in the outcome. Their opinions are call "second opinions".
offer second opinions with insight based on their highly valuable insider knowledge
that is colored by their vested interests and insider perspective. Outsiders,
for example alliance partners, bankers, and some third party consultants offer
second opinion advice based on their expertise and outside perspective that
is colored by their business model and vested interests.
you are facing important decisions, this only goes so far. The Third Opinion
is where you seek outside, diverse perspectives AND lack of agenda or vested
interest. This is where you get unfettered exploration and unvarnished truth.
This is the hallmark of the kind of people you want in your "kitchen cabinet":
integrity, expertise, and no vested interest in your decisions.
the stakes are high and decisions really matter, the third opinion is often
the difference between superior results and disaster.
So, when does some one need a third opinion?
As people move up in the organization, their challenges get more difficult.
They are exposed to problems they have not experienced before. Just at this
junction they also experience isolation. Because of many new issues, for example,
privacy, security, off-shoring, working across supply chains, and cultures,
people at all levels are faced with decisions that are no longer simple or straightforward.
You need the third opinion when you are facing decisions that matter, and where
this is, there is no one right answer. Each choice has some good points and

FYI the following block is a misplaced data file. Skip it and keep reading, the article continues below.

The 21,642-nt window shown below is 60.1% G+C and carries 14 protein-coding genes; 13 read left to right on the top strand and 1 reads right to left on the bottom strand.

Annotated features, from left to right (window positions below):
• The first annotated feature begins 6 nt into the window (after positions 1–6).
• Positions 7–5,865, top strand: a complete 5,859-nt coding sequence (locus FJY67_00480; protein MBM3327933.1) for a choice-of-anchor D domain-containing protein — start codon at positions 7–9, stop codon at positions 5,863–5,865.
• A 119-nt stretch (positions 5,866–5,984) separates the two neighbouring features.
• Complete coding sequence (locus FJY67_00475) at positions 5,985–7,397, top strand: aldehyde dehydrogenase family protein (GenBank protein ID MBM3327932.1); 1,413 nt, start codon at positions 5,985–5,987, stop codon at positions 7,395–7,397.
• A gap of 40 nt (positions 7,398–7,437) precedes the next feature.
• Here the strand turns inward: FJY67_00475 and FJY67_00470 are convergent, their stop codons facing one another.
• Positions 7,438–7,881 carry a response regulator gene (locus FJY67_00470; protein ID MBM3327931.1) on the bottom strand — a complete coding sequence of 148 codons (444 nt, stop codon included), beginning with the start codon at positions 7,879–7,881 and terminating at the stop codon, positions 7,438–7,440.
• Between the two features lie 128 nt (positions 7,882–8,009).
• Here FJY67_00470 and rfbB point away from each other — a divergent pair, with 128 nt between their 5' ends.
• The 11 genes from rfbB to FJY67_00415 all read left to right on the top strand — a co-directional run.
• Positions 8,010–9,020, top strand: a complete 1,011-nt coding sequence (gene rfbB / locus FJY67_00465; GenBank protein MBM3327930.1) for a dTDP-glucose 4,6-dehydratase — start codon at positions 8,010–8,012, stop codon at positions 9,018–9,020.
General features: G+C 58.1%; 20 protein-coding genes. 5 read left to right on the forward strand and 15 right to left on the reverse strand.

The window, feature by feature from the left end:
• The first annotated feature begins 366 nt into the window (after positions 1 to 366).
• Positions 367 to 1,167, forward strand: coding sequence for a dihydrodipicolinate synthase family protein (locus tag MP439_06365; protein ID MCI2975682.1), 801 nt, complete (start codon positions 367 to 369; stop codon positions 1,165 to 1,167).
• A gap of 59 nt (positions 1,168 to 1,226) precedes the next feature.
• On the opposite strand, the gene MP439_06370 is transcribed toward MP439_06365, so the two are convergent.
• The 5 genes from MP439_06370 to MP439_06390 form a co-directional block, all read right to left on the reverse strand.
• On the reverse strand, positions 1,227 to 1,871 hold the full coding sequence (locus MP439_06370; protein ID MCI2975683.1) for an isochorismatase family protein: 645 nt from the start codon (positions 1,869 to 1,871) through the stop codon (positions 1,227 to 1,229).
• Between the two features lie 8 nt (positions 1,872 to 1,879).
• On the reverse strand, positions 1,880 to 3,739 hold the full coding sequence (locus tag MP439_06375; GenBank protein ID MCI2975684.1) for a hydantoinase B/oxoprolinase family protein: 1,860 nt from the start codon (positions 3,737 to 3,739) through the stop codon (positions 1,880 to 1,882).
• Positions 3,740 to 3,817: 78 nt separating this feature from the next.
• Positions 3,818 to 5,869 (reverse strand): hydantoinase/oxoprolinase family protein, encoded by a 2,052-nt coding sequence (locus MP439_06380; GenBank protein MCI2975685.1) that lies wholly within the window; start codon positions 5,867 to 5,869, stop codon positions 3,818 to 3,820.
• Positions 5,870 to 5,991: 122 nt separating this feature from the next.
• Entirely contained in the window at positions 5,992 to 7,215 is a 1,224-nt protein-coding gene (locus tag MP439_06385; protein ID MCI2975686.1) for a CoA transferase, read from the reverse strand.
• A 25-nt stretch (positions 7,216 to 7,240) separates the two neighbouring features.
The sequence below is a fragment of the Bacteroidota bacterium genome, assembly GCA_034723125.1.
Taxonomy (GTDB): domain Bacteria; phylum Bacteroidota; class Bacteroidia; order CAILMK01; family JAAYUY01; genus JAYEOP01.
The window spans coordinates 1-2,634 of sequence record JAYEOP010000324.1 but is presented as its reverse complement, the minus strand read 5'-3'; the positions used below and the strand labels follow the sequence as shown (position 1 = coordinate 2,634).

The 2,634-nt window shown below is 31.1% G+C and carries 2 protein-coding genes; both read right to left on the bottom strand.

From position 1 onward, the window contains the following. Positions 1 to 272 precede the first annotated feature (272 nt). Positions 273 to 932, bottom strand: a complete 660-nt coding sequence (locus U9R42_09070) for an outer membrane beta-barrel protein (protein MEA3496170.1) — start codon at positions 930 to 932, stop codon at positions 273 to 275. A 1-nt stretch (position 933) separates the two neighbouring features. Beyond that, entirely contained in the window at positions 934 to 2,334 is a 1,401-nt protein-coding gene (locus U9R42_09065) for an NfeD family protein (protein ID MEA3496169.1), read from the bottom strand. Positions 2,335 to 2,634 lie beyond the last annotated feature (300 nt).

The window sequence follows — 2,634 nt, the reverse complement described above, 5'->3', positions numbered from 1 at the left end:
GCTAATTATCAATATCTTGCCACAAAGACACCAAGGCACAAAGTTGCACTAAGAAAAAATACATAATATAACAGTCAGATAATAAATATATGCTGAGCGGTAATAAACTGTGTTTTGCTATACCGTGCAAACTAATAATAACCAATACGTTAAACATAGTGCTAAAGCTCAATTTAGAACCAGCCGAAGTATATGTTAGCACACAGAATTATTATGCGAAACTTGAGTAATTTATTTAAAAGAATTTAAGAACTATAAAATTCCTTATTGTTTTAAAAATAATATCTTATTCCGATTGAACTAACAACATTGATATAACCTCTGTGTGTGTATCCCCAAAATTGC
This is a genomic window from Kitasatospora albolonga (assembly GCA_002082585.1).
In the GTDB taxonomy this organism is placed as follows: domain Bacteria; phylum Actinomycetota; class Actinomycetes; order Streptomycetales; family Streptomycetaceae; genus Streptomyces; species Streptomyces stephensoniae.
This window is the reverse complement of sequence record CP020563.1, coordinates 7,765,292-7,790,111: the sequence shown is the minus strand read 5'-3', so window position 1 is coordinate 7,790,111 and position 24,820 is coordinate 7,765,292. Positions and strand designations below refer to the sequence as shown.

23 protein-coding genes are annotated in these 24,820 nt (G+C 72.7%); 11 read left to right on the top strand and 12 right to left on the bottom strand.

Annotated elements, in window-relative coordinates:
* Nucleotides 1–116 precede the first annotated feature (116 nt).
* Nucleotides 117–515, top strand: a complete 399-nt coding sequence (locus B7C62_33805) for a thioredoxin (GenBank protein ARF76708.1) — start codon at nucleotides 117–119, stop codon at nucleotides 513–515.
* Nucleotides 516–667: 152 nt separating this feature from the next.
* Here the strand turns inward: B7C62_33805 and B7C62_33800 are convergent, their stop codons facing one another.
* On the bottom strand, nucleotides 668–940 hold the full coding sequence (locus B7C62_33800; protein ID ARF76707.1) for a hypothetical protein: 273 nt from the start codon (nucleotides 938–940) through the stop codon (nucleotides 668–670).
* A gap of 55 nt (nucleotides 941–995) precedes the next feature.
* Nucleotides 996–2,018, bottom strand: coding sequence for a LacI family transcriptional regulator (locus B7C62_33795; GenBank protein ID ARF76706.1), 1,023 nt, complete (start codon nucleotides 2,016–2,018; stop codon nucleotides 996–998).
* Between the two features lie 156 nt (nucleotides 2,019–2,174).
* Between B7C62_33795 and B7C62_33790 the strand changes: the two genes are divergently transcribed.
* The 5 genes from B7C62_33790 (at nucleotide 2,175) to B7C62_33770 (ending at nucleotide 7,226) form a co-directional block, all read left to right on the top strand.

some drawbacks, shades of gray. It's impractical to seek the third opinion on
everything—and it's unwise to miss out on it for your hardest and most impactful
I like the concept of the inner circle. People have them, but usually don't
structure them well.
Clark Clifford describes well the need for thinking partners. In your inner
circle, you need people you count on for getting things done, and people you
count on for thinking about your toughest questions. While there is overlap,
you need thinking partners outside of the day-to-day action as a key part of
your inner circle. These thinking partners become a sounding board for a range
of issues. Good examples of thinking partner relationships are Bill Gates and
Warren Buffet (as well as Bill Gates and Melissa Gates and Bill Gates Sr.)
Ultimately, isn't the inner circle not just about who you are comfortable with,
but about better decision and reducing risk?
Here is where the concept of structural trust is so important. Structural Trust
refers to: how the role of a person affects your trust. Leaders and the most
important people they work with need to understand that there are three distinct
aspects of trust at play in organizations. Personal, expertise, and structural
trust need to be understood separately, as well as in aggregate. Personal trust